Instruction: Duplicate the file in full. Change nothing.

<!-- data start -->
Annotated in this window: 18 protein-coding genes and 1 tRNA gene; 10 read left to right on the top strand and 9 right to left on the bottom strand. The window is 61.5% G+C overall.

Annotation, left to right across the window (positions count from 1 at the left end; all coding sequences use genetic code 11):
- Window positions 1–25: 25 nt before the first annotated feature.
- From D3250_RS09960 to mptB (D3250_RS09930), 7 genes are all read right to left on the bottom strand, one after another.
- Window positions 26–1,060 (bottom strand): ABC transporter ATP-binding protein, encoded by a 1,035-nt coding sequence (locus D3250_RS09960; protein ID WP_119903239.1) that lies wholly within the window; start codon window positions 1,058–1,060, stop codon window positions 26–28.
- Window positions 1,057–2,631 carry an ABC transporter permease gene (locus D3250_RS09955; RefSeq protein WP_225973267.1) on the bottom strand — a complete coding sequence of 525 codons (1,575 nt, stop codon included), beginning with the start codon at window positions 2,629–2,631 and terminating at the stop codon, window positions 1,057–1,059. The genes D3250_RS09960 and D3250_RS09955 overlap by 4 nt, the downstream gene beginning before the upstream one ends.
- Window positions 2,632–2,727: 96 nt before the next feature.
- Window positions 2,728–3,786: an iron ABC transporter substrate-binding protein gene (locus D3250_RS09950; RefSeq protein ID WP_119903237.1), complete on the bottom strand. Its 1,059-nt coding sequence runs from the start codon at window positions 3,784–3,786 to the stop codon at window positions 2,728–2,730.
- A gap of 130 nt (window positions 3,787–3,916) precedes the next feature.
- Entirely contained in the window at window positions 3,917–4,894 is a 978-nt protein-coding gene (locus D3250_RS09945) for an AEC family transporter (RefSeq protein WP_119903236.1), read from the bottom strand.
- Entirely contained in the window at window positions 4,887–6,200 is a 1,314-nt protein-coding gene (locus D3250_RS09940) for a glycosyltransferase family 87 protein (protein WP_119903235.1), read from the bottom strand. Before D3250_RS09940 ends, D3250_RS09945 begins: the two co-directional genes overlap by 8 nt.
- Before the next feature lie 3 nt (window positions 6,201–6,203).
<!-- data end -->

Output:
Annotated in this window: 18 protein-coding genes and 1 tRNA gene; 10 read left to right on the top strand and 9 right to left on the bottom strand. The window is 61.5% G+C overall.

Annotation, left to right across the window (positions count from 1 at the left end; all coding sequences use genetic code 11):
- Window positions 1–25: 25 nt before the first annotated feature.
- From D3250_RS09960 to mptB (D3250_RS09930), 7 genes are all read right to left on the bottom strand, one after another.
- Window positions 26–1,060 (bottom strand): ABC transporter ATP-binding protein, encoded by a 1,035-nt coding sequence (locus D3250_RS09960; protein ID WP_119903239.1) that lies wholly within the window; start codon window positions 1,058–1,060, stop codon window positions 26–28.
- Window positions 1,057–2,631 carry an ABC transporter permease gene (locus D3250_RS09955; RefSeq protein WP_225973267.1) on the bottom strand — a complete coding sequence of 525 codons (1,575 nt, stop codon included), beginning with the start codon at window positions 2,629–2,631 and terminating at the stop codon, window positions 1,057–1,059. The genes D3250_RS09960 and D3250_RS09955 overlap by 4 nt, the downstream gene beginning before the upstream one ends.
- Window positions 2,632–2,727: 96 nt before the next feature.
- Window positions 2,728–3,786: an iron ABC transporter substrate-binding protein gene (locus D3250_RS09950; RefSeq protein ID WP_119903237.1), complete on the bottom strand. Its 1,059-nt coding sequence runs from the start codon at window positions 3,784–3,786 to the stop codon at window positions 2,728–2,730.
- A gap of 130 nt (window positions 3,787–3,916) precedes the next feature.
- Entirely contained in the window at window positions 3,917–4,894 is a 978-nt protein-coding gene (locus D3250_RS09945) for an AEC family transporter (RefSeq protein WP_119903236.1), read from the bottom strand.
- Entirely contained in the window at window positions 4,887–6,200 is a 1,314-nt protein-coding gene (locus D3250_RS09940) for a glycosyltransferase family 87 protein (protein WP_119903235.1), read from the bottom strand. Before D3250_RS09940 ends, D3250_RS09945 begins: the two co-directional genes overlap by 8 nt.
- Before the next feature lie 3 nt (window positions 6,201–6,203).